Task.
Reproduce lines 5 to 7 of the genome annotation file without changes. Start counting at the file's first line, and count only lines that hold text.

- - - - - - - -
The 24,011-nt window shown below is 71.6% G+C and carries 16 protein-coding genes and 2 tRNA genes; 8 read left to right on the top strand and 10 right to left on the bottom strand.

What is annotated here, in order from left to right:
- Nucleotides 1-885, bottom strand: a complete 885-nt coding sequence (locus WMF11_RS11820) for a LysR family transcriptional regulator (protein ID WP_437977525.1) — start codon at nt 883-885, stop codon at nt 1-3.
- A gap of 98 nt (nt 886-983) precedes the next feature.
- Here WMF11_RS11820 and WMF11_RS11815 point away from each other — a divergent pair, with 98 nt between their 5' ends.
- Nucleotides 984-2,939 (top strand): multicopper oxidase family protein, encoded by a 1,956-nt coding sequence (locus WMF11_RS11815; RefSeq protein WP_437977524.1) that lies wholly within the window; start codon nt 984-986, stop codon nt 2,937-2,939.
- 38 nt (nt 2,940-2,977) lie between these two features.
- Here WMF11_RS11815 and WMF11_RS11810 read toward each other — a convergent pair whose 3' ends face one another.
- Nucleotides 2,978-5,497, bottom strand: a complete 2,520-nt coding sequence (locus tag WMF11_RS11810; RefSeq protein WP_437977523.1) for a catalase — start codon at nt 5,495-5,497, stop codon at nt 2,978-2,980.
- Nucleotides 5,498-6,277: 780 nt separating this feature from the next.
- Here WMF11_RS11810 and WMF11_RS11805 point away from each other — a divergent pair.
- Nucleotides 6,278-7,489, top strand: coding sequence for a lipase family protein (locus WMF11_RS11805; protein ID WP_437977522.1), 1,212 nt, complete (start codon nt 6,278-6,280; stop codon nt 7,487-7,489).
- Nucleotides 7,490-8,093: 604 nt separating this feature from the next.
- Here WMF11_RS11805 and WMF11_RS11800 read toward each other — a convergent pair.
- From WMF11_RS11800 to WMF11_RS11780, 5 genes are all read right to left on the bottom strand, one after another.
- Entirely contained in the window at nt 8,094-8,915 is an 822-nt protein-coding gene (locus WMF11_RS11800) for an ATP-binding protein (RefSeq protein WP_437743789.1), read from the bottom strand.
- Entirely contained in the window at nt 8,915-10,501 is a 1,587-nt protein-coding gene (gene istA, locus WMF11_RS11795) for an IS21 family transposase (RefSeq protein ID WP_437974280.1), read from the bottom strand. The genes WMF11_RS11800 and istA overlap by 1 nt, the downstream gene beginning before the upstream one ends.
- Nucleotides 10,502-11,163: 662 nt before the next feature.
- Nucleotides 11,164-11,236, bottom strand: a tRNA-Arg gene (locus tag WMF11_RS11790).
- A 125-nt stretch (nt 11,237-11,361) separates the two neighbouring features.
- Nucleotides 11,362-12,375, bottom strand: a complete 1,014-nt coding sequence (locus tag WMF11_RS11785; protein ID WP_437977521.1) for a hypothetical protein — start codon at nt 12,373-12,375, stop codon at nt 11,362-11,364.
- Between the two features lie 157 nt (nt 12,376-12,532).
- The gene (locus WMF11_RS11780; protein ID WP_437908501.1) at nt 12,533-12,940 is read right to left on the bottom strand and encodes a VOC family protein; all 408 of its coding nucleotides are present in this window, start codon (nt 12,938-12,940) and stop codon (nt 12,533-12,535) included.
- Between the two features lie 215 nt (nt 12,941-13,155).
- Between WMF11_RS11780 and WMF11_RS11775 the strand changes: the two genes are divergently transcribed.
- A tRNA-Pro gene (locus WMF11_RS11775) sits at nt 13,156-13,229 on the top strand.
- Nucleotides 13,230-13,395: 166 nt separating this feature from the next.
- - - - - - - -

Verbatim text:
- Here WMF11_RS11820 and WMF11_RS11815 point away from each other — a divergent pair, with 98 nt between their 5' ends.
- Nucleotides 984-2,939 (top strand): multicopper oxidase family protein, encoded by a 1,956-nt coding sequence (locus WMF11_RS11815; RefSeq protein WP_437977524.1) that lies wholly within the window; start codon nt 984-986, stop codon nt 2,937-2,939.
- 38 nt (nt 2,940-2,977) lie between these two features.